We believe that the United Nations' member states, non-governmental organizations, international organizations and, in particular, donor organizations, along with civil society are called, today more than ever, to support governments in their efforts to implement the Beijing Platform so that women and children have access to knowledge and new technologies, instruments necessary to participate in the labour market, and in general, for the observance of women's rights and the substantial improvement of their quality of life.
The present government, for its part, in response to the crisis which affects Ecuadorian society, is implementing a Social Emergency Plan which contains focalized policies whose principle beneficiaries are women from the poorest sectors of society. The Plan emphasizes employment and income generation policies and programs.
We are working so that the state of peace achieved with Peru will be reflected in frontier communities through economic and social development projects which pay particular attention to women and children.
The government has assumed one of its greatest challenges and commitments in attempting to improve rural and indigenous women's' access to resources by strengthening women's movements and organizations especially those belonging to those sectors most in need.
Despite the national problems, from 1995 onward, significant gains have been made in recognition of the rights of women in the legislative domain and various policies have been institutionalized in favour of women.
Mechanisms which promote the participation of civil society in the formulation, implementation and evaluation of public policies regarding gender equity have been broadened; the National Women's Council acting as regulating body has strengthened citizenship and consolidated during this period important processes that promote equity.
These challenges which need to be considered given the new international environment, and amidst globalization and technological advances require the establishment of new. strategies based on constant interchange and work at the regional level.
Ecuador is experiencing a transition process that requires profound economic, social and political reform in which the implementation of policies which promote gender equity are seen as fundamental to obtaining stability and the consequent well-being of the population.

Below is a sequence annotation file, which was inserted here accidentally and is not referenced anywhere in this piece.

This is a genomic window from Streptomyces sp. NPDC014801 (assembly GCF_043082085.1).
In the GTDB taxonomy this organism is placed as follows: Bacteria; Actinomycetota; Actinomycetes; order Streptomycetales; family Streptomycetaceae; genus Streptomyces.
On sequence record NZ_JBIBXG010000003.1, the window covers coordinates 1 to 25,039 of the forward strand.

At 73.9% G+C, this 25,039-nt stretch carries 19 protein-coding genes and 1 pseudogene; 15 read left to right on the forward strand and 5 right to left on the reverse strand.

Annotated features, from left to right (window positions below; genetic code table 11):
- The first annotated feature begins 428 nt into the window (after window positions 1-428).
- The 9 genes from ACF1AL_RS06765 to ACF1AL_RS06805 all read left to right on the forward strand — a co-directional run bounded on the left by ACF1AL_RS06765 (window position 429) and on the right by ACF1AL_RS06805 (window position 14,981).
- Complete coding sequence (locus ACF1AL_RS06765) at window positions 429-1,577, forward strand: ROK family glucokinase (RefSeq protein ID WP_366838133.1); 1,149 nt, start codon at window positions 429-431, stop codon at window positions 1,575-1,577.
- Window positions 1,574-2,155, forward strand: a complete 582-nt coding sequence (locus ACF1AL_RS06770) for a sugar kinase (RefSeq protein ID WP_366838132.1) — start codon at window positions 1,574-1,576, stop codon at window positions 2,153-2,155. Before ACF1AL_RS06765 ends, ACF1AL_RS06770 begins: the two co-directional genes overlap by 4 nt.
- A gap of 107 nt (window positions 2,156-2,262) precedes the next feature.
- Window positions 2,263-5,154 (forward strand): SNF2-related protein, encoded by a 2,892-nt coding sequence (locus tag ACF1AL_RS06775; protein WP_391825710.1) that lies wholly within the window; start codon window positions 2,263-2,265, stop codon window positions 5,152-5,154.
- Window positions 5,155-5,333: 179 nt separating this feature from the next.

I wish to emphasize that the implementation of the Law for Maternity Free of Cost is part of this new conception. This Law provides for medical service during and pre and post partum, as well as medical check-ups of children from birth to five years of age.
With this we hope to diminish maternal and infant mortality and secure that women exercise their right to be attended to during pregnancy in order that a happy ending will be attained. Recognizing the importance of the role of women in the care and protection of their children, recognizing the family as the basis of society and as
such in need of attention and protection, it will be possible, as well to detect and prevent illnesses such as cancer and AIDS.
In addition, the law of political quotas has been implemented. This law requires that 30% of the candidate lists for elections to public posts be women. This very important objective, I am sure, will give rise to new leadership and new political practice in Ecuador in the consolidation of its democracy.
Presently, within the country there exists 22 Women's "Comisarias"' found in all of Ecuador's provinces. Their service model is drawn from non-governmental organizations and they are strengthened by the permanent technical assistance provided by the National Women's Council. The Comisarias are institutionalized as part of the State within the Ministry of Government.
The attention and service the Comisarias provide has led to a perceptible neutralization of the levels of family abuse and their accomplishments upon evaluation have produced successful results in the daily lives of many Ecuadorian families.
Attached to the document given to each country is a summary of the rights of women recognized in the Constitution of the Republic of Ecuador. Today, we are engaged in making effective these rights and for this require the unwavering collaboration of all of you.
' An instance within the justice administration system